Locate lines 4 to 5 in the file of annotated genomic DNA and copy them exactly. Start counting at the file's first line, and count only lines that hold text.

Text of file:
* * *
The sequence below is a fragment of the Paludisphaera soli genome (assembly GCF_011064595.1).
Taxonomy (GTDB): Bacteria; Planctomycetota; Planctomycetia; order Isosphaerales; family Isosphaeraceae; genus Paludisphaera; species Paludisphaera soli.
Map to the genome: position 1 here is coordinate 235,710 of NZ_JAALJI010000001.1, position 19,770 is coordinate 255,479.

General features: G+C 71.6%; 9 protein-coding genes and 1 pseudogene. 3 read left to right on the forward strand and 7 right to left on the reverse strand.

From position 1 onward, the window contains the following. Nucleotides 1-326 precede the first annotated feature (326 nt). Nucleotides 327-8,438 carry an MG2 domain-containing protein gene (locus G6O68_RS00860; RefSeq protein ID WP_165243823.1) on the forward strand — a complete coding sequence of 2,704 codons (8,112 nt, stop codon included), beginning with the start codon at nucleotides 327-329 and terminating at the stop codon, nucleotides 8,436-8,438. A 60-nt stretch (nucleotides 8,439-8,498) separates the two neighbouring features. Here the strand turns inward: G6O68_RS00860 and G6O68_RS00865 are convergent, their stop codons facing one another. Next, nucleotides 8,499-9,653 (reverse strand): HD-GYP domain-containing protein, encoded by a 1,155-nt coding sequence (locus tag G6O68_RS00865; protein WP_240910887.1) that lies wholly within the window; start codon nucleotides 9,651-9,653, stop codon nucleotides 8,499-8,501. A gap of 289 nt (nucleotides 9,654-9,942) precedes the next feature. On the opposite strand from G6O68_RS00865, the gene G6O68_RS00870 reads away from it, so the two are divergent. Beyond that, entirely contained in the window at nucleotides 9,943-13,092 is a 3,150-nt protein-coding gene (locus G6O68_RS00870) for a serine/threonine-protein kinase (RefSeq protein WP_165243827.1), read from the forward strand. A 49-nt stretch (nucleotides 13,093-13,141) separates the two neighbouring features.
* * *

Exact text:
General features: G+C 71.6%; 9 protein-coding genes and 1 pseudogene. 3 read left to right on the forward strand and 7 right to left on the reverse strand.

From position 1 onward, the window contains the following. Nucleotides 1-326 precede the first annotated feature (326 nt). Nucleotides 327-8,438 carry an MG2 domain-containing protein gene (locus G6O68_RS00860; RefSeq protein ID WP_165243823.1) on the forward strand — a complete coding sequence of 2,704 codons (8,112 nt, stop codon included), beginning with the start codon at nucleotides 327-329 and terminating at the stop codon, nucleotides 8,436-8,438. A 60-nt stretch (nucleotides 8,439-8,498) separates the two neighbouring features. Here the strand turns inward: G6O68_RS00860 and G6O68_RS00865 are convergent, their stop codons facing one another. Next, nucleotides 8,499-9,653 (reverse strand): HD-GYP domain-containing protein, encoded by a 1,155-nt coding sequence (locus tag G6O68_RS00865; protein WP_240910887.1) that lies wholly within the window; start codon nucleotides 9,651-9,653, stop codon nucleotides 8,499-8,501. A gap of 289 nt (nucleotides 9,654-9,942) precedes the next feature. On the opposite strand from G6O68_RS00865, the gene G6O68_RS00870 reads away from it, so the two are divergent. Beyond that, entirely contained in the window at nucleotides 9,943-13,092 is a 3,150-nt protein-coding gene (locus G6O68_RS00870) for a serine/threonine-protein kinase (RefSeq protein WP_165243827.1), read from the forward strand. A 49-nt stretch (nucleotides 13,093-13,141) separates the two neighbouring features.